We will continue with our high exploration activity also in the quarters to come. We have seen strong commodity prices in the quarter. And oil prices have been at the second highest level the quarter that has passed. And we have again delivered a very strong cash flow NOK 120 billion in cash flow from our underlying operations so far this year and this has strengthened our balance sheet further.

Our net debt to capital employed is low at 14%. That is down from 25% at year-end. And in a situation with significant uncertainty regarding the market development, I find it prudent to run with a solid balance sheet.

The operational performance has been in line with what we expected and production has been impacted by extensive maintenance and also by seasonal low gas off-take. And this is in line with what we discussed at our first quarter presentation and our Capital Markets Day in June.

We have made good progress in maturing our project portfolio and dependent production growth all the way to 2020, as laid out in New York in June. In the second quarter, three projects have received approval from the government, of which two were fast-track projects.

But let me express my deep felt sympathy with the Ministry of Petroleum and Energy, the tragic terror attacks last Friday targeted the government and the ministries, including the MPE. And we are impressed by the ministries in – that the ministry is able to keep up their activity even under these circumstances, with their offices being destroyed. Our souls are with them in these difficult times.

I would like to point out one of the fast-track developments, the Hyme project in the Norwegian Sea, where we submitted their development plan on 12th of May. And we received approval of the development plan only one and a half month later and I would like to complement the authorities for the sweet delivery. I see this as a proof that fast-track developments are considered an important measure for further development of the established petroleum provinces. There are five more fast-track projects in the pipeline to be submitted for approval later this year.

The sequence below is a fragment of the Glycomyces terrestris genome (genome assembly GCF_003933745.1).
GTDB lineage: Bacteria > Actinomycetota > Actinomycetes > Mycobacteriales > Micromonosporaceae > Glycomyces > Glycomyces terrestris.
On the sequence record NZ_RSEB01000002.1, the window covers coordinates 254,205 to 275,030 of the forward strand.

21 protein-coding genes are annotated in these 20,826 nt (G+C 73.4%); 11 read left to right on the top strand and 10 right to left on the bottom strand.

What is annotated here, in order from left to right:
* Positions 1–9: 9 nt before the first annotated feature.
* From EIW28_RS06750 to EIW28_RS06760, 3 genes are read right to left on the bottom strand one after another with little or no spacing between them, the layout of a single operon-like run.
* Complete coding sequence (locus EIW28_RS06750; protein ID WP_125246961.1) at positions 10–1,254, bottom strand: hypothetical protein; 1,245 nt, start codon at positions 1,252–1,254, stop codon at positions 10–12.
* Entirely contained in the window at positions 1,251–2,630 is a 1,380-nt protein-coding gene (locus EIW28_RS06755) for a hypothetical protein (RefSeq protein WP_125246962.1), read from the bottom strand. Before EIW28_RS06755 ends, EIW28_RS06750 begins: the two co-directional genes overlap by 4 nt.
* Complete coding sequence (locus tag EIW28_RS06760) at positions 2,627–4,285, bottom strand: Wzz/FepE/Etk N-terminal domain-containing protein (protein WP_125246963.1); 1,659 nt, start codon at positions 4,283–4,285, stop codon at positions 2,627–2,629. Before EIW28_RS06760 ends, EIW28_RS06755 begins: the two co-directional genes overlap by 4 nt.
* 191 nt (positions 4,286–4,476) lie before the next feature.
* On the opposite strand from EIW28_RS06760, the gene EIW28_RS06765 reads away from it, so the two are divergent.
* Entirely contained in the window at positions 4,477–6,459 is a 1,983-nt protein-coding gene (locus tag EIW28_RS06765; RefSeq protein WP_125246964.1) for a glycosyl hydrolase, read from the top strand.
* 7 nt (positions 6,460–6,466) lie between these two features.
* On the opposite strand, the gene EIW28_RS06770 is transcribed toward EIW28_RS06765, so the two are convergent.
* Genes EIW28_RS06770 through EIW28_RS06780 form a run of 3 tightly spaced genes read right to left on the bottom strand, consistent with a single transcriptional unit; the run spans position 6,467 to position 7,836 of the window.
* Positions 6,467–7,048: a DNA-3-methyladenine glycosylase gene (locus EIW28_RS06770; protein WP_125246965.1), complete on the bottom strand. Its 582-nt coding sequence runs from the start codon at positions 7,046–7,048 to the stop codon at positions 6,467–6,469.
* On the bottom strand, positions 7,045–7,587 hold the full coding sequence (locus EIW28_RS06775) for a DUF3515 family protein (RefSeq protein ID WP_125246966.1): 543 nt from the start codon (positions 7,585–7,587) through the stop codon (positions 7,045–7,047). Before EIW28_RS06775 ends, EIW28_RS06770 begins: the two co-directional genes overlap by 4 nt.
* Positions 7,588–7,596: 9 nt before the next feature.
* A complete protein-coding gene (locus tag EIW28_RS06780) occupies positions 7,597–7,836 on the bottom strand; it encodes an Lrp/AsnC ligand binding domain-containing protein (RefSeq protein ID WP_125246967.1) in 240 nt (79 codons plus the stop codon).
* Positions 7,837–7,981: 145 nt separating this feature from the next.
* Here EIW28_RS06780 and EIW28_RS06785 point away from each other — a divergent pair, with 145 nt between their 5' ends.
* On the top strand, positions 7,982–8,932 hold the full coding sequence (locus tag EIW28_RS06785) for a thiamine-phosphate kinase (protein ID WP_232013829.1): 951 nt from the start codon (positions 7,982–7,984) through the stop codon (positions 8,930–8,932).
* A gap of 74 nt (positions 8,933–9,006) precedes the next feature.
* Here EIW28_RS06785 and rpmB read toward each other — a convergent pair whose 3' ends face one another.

So, all in all, nine fast-track projects this year. And the first nine, they will give production of more than 70,000 barrels per day in 2014 at a breakeven of around $40 per barrel. We have recently announced that we have awarded contracts for category D rigs, a rig designed by Statoil, especially tailored for the NCS production and drilling underlying our efforts to take out the maximum value from the NCS.

And we continue to create value through portfolio optimizations. And in this quarter, we closed the Peregrino transaction, generating a gain, pre-tax of NOK 8.8 billion and NOK 7.5 billion after tax. And we continue to sharpen Statoil as a technology focused upstream company and have agreed, as you know, to divest the majority of our Gassled ownership. And we expect to close the transaction by end of 2011. However, this is pending authority’s approval.

Then, over to production. Equity production in second quarter was 1,692,000 barrels per day. This was 14% lower than the second quarter last year and this is in line with our expectations. The production is okay and it is consistent with our guidance. The production was affected by an extensive plan maintenance program taking out around 100,000 barrels per day in the quarter, 70% of this was related to liquids.

Productions from new fields like Peregrino and Leismer is ramping up and is starting to continued. We expect to see other fields like the Pazflor field in Angola to start production in the early part of the fourth quarter. The Skarv field will, according to the operator, now start production in the fourth quarter 2011. And as I said, in New York, the delay will impact us by around 10,000 barrels per day in production in 2011.